Resource Management

Bottomland Hardwoods - 512 x 285

Mathews Brake National Wildlife Refuge encompasses 2,418 acres in west-central Mississippi. Established in 1980, the refuge is one of seven national wildlife refuges in the Theodore Roosevelt National Wildlife Refuge Complex. The primary habitat feature is Mathews Brake, the largest brake in Leflore County. Each winter the brake provides habitat for over 30,000 ducks.

Bottomland Hardwood Restoration and Management

Mathews Brake is totally surrounded by intensive crop production. Farming operations on the refuge were phased out in 1991 and 1992. The U.S. Fish and Wildlife Service began planting native hardwood seedlings on the cropland in 1992 and by 1993 all reforestation efforts were complete.

The restoration and management of bottomland hardwood forests provides habitat for sustainable wildlife populations including migratory birds, threatened and endangered species, and game species. Forest management activities include reforestation, pre-commercial treatment and commercial timber harvest. Forest management is currently conducted Complex wide in accordance with an approved Forest Management Plan that is designed to meet wildlife habitat objectives.

The plan emphasizes activities that protect, restore, and manage the functions and values of the forest to support viable populations of native flora and fauna, consistent with sound biological principles. Priority is given to management activities for federal trust species such as migratory birds. Forest management prescriptions include timber stand improvement, commercial timber harvest, and reforestation.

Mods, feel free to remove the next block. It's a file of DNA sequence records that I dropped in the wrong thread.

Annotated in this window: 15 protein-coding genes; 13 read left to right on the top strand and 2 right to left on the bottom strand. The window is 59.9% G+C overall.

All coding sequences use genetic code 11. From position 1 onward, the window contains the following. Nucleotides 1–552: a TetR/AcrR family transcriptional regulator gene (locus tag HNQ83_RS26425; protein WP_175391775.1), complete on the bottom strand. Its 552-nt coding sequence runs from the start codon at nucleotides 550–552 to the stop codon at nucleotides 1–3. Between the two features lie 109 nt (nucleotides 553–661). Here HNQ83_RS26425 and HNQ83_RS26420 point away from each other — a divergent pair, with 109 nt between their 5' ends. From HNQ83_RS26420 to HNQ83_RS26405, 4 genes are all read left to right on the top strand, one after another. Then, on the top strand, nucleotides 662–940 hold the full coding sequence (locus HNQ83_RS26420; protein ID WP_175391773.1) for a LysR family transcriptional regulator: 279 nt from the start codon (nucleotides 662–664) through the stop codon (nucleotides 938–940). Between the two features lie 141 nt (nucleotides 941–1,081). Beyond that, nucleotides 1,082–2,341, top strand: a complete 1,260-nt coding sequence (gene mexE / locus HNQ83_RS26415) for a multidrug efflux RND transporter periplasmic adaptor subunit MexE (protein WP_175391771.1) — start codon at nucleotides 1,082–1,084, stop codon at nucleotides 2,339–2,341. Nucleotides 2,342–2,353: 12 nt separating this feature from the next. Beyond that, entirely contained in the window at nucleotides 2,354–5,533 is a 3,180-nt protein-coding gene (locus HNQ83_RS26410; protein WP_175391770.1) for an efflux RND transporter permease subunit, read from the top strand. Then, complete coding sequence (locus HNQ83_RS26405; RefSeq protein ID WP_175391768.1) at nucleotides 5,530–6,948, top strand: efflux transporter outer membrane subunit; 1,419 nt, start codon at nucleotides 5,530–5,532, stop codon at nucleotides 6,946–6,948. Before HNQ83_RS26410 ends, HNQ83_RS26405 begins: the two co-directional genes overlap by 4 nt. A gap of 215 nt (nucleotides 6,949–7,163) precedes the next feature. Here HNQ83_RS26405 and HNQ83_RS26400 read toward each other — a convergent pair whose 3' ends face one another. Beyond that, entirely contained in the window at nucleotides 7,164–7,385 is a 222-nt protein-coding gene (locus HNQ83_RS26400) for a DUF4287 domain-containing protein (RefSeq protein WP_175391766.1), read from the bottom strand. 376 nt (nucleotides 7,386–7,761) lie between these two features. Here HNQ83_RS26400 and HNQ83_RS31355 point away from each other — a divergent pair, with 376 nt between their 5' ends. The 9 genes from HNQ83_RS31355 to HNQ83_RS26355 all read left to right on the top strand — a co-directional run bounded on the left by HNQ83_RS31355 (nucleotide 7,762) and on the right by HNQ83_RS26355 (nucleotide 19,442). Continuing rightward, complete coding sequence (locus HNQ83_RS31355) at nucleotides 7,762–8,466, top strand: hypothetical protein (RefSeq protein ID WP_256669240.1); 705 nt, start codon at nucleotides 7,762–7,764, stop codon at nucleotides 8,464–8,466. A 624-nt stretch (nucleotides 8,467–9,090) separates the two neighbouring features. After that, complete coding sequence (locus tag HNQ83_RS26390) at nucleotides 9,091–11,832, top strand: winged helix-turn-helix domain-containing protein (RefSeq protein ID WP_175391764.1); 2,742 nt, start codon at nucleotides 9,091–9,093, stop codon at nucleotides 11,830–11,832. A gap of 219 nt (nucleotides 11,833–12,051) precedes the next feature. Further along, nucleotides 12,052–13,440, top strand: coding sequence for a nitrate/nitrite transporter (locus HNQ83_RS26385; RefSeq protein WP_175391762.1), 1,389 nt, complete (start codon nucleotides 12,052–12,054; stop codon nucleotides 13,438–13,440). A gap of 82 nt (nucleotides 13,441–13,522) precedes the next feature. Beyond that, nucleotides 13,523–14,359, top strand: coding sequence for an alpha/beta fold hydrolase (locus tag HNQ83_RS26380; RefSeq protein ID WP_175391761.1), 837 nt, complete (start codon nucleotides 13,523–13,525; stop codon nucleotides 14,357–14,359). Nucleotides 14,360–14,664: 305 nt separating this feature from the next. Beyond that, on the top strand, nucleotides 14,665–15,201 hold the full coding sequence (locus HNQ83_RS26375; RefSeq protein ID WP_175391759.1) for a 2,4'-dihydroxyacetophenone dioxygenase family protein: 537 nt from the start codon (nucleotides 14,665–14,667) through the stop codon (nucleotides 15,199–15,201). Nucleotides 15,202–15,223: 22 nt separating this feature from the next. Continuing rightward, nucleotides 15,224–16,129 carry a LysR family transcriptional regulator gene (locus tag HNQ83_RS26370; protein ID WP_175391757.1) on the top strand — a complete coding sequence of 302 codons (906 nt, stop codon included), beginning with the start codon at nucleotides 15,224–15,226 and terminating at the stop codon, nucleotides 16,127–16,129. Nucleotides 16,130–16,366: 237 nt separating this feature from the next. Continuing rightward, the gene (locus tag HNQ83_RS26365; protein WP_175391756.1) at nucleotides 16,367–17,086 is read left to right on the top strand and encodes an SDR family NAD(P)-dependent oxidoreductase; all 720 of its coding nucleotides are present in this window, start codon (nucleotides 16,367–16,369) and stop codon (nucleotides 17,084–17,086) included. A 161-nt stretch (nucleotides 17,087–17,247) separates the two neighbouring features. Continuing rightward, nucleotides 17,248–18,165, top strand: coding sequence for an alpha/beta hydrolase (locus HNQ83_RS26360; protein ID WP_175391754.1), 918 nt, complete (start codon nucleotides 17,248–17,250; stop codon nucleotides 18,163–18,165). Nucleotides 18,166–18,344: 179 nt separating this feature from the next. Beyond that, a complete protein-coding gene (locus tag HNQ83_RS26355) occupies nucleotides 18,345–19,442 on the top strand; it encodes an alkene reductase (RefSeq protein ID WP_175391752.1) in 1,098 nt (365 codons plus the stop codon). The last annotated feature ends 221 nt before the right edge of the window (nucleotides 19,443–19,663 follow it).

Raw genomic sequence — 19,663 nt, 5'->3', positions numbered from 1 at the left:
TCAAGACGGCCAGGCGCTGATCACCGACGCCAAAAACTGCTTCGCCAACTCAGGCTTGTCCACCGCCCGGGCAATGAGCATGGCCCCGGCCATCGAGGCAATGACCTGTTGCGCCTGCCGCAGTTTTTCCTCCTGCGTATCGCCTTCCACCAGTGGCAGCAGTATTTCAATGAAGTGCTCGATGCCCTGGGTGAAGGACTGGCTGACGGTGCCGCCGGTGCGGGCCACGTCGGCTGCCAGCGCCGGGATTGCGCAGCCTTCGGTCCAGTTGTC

Trapping Occurs on this Refuge

Trapping is a wildlife management tool used on some national wildlife refuges. Trapping may be used to protect endangered and threatened species or migratory birds or to control certain wildlife populations. The U.S. Fish and Wildlife Service also views trapping as a legitimate recreational and economic activity when there are harvestable surpluses of fur-bearing mammals. On this refuge trapping occurs only as a wildlife management tool and is prohibited by the public. Outside of Alaska, refuges that permit trapping as a recreational use may require trappers to obtain a refuge special use permit. Signs are posted on refuges where trapping occurs. Contact the refuge manager for specific regulations. Click here for more information.